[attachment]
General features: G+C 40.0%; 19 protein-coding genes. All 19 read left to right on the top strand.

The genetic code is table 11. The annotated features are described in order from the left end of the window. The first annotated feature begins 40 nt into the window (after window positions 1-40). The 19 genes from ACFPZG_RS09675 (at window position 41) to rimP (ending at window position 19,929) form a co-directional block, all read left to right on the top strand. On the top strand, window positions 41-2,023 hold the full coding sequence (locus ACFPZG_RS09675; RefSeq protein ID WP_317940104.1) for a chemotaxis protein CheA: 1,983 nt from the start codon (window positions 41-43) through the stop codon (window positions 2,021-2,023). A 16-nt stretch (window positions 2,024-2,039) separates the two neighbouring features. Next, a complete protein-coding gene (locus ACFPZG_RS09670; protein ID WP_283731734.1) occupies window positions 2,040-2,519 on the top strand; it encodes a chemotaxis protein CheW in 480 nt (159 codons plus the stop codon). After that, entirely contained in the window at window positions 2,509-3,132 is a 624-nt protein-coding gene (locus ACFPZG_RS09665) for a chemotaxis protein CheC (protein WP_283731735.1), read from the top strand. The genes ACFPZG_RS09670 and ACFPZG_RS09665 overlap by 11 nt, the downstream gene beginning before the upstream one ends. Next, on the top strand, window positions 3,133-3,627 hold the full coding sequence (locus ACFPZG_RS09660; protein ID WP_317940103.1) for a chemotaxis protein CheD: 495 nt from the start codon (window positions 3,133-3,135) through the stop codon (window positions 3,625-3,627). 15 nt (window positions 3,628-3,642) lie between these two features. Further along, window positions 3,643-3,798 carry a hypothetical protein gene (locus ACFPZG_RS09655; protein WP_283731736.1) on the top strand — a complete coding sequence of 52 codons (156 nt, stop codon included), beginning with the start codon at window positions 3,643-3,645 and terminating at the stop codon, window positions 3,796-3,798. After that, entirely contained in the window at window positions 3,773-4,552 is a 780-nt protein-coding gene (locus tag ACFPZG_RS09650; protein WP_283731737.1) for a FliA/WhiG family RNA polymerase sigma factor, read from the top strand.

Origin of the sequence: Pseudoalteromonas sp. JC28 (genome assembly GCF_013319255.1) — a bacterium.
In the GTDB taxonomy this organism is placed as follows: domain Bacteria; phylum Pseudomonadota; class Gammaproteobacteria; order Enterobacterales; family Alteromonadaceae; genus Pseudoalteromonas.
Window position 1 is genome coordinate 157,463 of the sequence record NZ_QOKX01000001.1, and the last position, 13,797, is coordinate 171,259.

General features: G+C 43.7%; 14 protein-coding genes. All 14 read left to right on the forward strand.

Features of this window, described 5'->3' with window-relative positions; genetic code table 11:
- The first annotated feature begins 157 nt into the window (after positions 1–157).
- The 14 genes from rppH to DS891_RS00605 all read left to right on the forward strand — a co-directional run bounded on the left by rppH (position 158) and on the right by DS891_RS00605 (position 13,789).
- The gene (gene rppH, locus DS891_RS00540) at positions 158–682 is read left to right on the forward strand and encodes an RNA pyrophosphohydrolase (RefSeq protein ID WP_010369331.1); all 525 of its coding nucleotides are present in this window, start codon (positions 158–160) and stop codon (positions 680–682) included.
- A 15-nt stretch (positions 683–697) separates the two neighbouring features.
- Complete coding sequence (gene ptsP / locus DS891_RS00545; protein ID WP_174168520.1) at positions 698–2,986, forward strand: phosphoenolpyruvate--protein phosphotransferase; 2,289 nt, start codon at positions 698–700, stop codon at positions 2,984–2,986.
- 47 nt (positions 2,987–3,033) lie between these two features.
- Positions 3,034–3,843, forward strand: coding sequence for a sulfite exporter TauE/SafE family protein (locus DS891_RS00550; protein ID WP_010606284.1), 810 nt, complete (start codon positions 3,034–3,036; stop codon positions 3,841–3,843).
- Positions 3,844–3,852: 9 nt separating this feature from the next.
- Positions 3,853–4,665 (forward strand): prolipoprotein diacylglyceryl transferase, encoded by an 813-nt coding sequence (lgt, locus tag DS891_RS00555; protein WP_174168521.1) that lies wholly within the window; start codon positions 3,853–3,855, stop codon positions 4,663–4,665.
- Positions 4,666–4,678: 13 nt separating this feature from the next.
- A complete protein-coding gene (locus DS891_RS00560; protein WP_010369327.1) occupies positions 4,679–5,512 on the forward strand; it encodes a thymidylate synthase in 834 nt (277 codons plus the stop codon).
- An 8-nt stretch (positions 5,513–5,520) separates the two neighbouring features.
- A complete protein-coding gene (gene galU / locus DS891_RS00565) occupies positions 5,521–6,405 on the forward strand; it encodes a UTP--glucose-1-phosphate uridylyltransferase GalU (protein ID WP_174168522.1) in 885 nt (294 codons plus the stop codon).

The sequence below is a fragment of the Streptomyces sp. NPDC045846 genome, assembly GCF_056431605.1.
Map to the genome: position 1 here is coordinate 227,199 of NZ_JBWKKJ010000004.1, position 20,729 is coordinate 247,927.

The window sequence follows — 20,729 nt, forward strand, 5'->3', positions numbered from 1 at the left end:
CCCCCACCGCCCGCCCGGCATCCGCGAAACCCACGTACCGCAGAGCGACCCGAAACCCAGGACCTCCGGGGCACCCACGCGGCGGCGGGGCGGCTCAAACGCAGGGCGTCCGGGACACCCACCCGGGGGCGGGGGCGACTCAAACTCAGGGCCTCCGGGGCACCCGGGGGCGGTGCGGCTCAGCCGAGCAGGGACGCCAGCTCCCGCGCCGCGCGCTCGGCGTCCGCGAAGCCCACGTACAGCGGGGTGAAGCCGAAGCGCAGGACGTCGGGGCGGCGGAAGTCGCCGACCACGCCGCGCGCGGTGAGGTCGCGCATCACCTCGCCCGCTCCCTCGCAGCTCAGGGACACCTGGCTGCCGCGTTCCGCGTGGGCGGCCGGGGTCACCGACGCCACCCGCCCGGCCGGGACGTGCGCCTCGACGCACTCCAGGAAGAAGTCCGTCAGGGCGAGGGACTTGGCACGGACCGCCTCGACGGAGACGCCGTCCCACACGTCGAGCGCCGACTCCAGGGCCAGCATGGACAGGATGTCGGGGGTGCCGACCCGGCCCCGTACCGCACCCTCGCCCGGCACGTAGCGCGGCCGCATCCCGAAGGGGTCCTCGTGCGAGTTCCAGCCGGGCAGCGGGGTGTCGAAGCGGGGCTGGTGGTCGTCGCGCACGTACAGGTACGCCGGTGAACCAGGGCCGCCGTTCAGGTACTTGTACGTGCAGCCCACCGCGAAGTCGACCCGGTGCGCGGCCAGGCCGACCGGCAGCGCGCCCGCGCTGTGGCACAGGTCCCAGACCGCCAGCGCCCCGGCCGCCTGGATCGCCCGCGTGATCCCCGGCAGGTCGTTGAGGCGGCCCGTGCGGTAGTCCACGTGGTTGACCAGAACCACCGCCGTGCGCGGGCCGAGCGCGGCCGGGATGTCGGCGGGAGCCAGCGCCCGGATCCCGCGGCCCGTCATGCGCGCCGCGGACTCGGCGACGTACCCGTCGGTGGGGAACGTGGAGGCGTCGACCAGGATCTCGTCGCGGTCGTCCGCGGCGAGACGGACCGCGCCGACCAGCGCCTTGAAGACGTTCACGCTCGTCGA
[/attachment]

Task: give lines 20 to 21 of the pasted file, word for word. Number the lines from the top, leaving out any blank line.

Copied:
- A complete protein-coding gene (gene galU / locus DS891_RS00565) occupies positions 5,521–6,405 on the forward strand; it encodes a UTP--glucose-1-phosphate uridylyltransferase GalU (protein ID WP_174168522.1) in 885 nt (294 codons plus the stop codon).

The sequence below is a fragment of the Streptomyces sp. NPDC045846 genome, assembly GCF_056431605.1.